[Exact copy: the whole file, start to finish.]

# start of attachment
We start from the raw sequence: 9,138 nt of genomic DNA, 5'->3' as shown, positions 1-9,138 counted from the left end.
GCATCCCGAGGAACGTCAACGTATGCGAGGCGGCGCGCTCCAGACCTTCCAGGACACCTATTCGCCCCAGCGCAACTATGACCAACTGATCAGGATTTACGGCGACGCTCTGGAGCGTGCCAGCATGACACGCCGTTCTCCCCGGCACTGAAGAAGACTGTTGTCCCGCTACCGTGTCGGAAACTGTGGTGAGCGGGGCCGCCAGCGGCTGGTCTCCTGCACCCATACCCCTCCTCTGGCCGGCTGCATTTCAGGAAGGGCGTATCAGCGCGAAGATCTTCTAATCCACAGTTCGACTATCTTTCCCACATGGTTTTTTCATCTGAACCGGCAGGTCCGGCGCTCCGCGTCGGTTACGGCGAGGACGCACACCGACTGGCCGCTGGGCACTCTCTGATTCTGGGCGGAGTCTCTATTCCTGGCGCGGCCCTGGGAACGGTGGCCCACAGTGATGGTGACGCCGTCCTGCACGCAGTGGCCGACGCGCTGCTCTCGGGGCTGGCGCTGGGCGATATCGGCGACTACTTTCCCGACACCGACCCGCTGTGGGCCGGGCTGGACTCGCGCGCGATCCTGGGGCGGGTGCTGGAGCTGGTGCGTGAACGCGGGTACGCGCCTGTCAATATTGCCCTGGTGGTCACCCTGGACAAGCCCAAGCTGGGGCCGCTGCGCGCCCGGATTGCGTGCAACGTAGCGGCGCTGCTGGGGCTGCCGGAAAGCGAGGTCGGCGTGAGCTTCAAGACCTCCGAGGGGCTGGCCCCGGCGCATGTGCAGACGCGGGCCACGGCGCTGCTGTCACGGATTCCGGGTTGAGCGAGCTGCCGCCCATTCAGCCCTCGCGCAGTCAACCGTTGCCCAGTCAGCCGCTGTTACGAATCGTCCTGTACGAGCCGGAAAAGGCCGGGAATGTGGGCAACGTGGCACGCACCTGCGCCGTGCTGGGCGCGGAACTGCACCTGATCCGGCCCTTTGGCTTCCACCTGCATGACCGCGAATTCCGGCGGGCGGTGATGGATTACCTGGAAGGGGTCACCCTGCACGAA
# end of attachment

We start from the raw sequence: 9,138 nt of genomic DNA, 5'->3' as shown, positions 1-9,138 counted from the left end.
GCATCCCGAGGAACGTCAACGTATGCGAGGCGGCGCGCTCCAGACCTTCCAGGACACCTATTCGCCCCAGCGCAACTATGACCAACTGATCAGGATTTACGGCGACGCTCTGGAGCGTGCCAGCATGACACGCCGTTCTCCCCGGCACTGAAGAAGACTGTTGTCCCGCTACCGTGTCGGAAACTGTGGTGAGCGGGGCCGCCAGCGGCTGGTCTCCTGCACCCATACCCCTCCTCTGGCCGGCTGCATTTCAGGAAGGGCGTATCAGCGCGAAGATCTTCTAATCCACAGTTCGACTATCTTTCCCACATGGTTTTTTCATCTGAACCGGCAGGTCCGGCGCTCCGCGTCGGTTACGGCGAGGACGCACACCGACTGGCCGCTGGGCACTCTCTGATTCTGGGCGGAGTCTCTATTCCTGGCGCGGCCCTGGGAACGGTGGCCCACAGTGATGGTGACGCCGTCCTGCACGCAGTGGCCGACGCGCTGCTCTCGGGGCTGGCGCTGGGCGATATCGGCGACTACTTTCCCGACACCGACCCGCTGTGGGCCGGGCTGGACTCGCGCGCGATCCTGGGGCGGGTGCTGGAGCTGGTGCGTGAACGCGGGTACGCGCCTGTCAATATTGCCCTGGTGGTCACCCTGGACAAGCCCAAGCTGGGGCCGCTGCGCGCCCGGATTGCGTGCAACGTAGCGGCGCTGCTGGGGCTGCCGGAAAGCGAGGTCGGCGTGAGCTTCAAGACCTCCGAGGGGCTGGCCCCGGCGCATGTGCAGACGCGGGCCACGGCGCTGCTGTCACGGATTCCGGGTTGAGCGAGCTGCCGCCCATTCAGCCCTCGCGCAGTCAACCGTTGCCCAGTCAGCCGCTGTTACGAATCGTCCTGTACGAGCCGGAAAAGGCCGGGAATGTGGGCAACGTGGCACGCACCTGCGCCGTGCTGGGCGCGGAACTGCACCTGATCCGGCCCTTTGGCTTCCACCTGCATGACCGCGAATTCCGGCGGGCGGTGATGGATTACCTGGAAGGGGTCACCCTGCACGAA